There also was a sentimental reason.
"Wilkinson told me that, as a child and a young man, he used to love coming to Danville, including the Hub," said Frankel.
Nevertheless, Frankel was incredulous as to why Wilkinson named him to the lottery commission.
"For one thing, I am not a politician and never have been. For another thing, I don't believe in a state lottery. I wasn't for a lottery back when I was appointed. I've never been for a lottery."
Still, Frankel agreed to serve. "We divided up into teams of four or five members and visited those states that had lotteries at the time," he said. "I was in a group that went to Massachusetts, Iowa and Missouri. We talked to the heads of each of those states' lotteries. We tried to find out what those states did and determine what we could do that was different, what we could do that would really help Kentucky."
The full commission wrote its report and included a major provision that Frankel not only liked personally but thought would help the state: All "state dividends," proceeds turned over to the state by the lottery corporation after it had paid winners and retailers and covered administrative costs, would be earmarked for education.
The legislature accepted most of the recommendations but not the one Frankel thought was most important.
"They decided to take the dividends from the corporation and put it into the general fund, not specifically earmark it for education. We wanted all the proceeds to go for education," said Frankel.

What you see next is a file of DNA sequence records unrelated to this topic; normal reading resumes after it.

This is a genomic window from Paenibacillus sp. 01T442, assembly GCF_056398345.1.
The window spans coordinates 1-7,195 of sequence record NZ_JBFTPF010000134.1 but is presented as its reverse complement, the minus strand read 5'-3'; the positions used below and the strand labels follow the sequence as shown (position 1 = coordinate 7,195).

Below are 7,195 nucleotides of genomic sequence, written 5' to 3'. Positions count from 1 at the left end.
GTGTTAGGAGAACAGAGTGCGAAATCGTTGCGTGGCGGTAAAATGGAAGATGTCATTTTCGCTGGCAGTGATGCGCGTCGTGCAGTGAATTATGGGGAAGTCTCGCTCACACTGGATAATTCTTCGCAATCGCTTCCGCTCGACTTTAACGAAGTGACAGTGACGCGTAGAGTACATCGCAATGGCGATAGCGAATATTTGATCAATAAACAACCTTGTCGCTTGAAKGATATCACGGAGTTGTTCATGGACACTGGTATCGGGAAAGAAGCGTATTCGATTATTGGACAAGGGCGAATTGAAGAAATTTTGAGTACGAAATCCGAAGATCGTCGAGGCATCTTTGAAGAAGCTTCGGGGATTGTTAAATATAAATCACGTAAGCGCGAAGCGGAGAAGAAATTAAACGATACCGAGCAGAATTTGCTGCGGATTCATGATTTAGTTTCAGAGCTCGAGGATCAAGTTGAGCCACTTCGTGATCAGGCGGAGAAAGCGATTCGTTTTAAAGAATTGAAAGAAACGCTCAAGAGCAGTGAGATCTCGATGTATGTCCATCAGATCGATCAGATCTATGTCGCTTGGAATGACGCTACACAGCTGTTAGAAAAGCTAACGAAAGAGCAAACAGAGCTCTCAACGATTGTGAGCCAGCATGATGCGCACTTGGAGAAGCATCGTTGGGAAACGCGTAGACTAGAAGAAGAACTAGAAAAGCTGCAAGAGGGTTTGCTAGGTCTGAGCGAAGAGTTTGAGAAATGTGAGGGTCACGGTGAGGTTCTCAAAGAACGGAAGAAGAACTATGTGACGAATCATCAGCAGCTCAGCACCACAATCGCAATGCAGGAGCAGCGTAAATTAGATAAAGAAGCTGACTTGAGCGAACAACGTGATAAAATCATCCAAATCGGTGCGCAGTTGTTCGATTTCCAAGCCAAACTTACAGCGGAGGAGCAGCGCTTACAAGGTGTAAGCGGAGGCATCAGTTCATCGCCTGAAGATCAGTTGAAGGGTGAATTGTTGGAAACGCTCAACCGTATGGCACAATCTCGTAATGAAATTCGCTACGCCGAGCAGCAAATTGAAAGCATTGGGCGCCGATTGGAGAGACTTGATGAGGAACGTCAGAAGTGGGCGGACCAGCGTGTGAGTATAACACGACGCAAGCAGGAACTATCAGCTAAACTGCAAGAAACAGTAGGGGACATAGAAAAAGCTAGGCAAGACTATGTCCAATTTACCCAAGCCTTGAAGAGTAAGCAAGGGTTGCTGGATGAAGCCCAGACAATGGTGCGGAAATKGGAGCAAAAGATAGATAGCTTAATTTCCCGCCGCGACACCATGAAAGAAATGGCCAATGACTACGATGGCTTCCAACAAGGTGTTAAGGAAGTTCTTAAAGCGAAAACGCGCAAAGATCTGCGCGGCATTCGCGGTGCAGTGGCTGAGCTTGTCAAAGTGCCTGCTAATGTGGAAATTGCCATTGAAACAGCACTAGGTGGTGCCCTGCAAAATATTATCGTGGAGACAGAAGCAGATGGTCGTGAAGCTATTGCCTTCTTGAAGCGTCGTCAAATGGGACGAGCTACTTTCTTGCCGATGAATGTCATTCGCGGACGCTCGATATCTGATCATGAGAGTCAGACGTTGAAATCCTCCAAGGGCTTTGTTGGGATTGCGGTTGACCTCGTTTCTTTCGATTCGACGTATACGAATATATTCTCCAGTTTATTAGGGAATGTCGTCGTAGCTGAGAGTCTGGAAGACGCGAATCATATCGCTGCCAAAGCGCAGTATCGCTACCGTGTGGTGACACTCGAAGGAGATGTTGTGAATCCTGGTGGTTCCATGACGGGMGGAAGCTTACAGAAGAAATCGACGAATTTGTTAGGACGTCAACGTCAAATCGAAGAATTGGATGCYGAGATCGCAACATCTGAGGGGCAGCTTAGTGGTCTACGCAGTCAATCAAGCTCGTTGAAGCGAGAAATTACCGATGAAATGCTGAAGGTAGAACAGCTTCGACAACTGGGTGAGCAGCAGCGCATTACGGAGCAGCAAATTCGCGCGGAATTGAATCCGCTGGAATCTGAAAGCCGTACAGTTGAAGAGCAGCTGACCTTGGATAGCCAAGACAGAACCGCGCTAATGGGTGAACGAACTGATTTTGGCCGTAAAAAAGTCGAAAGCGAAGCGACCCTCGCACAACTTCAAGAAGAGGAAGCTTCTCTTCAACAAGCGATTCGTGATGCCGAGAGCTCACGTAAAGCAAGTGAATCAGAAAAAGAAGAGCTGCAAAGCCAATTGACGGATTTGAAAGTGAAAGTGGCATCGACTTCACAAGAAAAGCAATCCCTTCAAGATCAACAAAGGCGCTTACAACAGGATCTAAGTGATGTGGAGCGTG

"That money really could have helped give a boost to the (Kentucky Education Reform Act), which was enacted a year or so later, in 1990. But it wasn't there. It hasn't been there. That was a major disappointment."
But it wasn't Frankel's first disappointment surrounding the process of developing a lottery. He already was having misgivings about the lottery while serving on the commission.
"Most of the members had the state's interests at heart but some were political and motivated by self-interests," he said. "These members were anxious to get their share of the loot generated by the lottery. They saw their membership on the commission as giving them an inside track for state contracts for machines and ticket printing, things like that.
"At some of the meetings, there was too much whispering and winking going on among these members, and I wasn't - and didn't want to be - party to what they were talking about."
As the commission was wrapping up its work, Frankel resigned, partly out of concern for what he saw as some members wanting to cash in on the lottery. His displeasure grew when the legislature decided against putting all lottery proceeds into education. Overall, the experience left a bad taste in his mouth.
"While I don't know why he put me on the commission, I appreciated the governor's naming me. It was an honor," he said. "But overall I'm unhappy with what happened. A lot of people ended up making money from the lottery from contracts they positioned themselves for, and the state agency that really needed the proceeds didn't get them.
"I don't think the lottery has turned out well, at least as well as it could have. We could have done better."